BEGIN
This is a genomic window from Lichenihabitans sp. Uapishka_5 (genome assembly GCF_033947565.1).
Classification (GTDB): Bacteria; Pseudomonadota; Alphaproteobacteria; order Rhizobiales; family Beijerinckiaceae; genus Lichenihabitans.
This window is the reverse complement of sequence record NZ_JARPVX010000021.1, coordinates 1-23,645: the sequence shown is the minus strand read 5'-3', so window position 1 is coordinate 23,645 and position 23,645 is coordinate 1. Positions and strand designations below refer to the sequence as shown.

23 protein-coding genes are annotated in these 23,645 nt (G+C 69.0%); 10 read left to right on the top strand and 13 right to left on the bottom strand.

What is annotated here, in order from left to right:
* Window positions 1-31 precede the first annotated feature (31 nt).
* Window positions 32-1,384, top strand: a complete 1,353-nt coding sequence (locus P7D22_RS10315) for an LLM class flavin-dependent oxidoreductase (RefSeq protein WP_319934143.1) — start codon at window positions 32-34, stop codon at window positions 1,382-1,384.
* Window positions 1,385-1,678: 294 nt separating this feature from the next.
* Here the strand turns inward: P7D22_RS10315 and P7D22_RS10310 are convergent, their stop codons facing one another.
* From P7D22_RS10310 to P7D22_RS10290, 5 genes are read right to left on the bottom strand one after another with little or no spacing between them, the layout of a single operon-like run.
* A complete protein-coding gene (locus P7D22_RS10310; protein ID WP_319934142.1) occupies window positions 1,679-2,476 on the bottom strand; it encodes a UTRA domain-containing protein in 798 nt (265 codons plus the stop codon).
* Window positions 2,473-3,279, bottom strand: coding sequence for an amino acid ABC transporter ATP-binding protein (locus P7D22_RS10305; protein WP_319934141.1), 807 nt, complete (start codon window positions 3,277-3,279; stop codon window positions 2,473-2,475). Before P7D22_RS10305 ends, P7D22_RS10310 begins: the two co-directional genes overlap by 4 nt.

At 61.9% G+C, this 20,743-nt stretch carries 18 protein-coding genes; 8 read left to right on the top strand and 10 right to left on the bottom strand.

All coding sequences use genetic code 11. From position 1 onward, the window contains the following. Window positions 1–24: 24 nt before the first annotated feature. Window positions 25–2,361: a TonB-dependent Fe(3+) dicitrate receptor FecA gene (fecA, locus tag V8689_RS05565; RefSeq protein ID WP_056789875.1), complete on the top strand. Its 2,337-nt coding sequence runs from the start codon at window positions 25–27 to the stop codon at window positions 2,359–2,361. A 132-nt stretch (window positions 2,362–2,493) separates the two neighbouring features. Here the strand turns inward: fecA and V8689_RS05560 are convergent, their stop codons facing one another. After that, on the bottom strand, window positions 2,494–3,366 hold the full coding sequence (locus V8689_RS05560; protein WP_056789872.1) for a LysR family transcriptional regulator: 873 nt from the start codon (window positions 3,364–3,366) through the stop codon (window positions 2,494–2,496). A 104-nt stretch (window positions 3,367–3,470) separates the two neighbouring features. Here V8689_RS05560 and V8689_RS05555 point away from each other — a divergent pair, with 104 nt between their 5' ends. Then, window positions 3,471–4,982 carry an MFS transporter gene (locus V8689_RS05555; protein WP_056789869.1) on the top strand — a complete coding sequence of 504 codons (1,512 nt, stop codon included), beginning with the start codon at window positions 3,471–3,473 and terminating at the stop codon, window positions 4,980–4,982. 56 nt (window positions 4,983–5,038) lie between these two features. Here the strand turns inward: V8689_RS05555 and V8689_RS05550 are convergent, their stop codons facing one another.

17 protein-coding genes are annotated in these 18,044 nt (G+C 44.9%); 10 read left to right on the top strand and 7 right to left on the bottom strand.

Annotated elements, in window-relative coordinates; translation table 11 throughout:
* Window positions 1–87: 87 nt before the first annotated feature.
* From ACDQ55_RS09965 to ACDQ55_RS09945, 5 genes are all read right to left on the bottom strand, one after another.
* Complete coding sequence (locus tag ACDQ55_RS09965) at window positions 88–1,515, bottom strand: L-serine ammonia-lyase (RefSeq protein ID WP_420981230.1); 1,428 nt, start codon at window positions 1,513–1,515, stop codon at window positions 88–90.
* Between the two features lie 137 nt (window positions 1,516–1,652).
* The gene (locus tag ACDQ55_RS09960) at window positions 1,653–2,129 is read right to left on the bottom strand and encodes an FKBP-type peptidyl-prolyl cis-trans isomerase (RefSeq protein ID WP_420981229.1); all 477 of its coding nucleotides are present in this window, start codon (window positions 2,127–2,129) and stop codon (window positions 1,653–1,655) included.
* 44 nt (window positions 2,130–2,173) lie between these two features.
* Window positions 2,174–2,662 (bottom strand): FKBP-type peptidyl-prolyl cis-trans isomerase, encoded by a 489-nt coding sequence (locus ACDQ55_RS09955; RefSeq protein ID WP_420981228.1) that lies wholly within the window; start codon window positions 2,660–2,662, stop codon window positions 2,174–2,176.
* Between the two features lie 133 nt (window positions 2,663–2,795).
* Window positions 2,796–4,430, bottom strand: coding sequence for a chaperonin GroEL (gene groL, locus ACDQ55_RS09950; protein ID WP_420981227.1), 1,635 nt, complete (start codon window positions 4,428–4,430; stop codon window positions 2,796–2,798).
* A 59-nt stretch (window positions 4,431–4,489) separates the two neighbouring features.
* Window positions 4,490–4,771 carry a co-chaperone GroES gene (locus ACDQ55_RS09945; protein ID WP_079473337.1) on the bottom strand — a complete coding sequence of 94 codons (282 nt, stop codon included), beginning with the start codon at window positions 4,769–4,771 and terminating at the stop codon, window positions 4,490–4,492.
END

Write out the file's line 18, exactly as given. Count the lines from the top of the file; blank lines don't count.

* From ACDQ55_RS09965 to ACDQ55_RS09945, 5 genes are all read right to left on the bottom strand, one after another.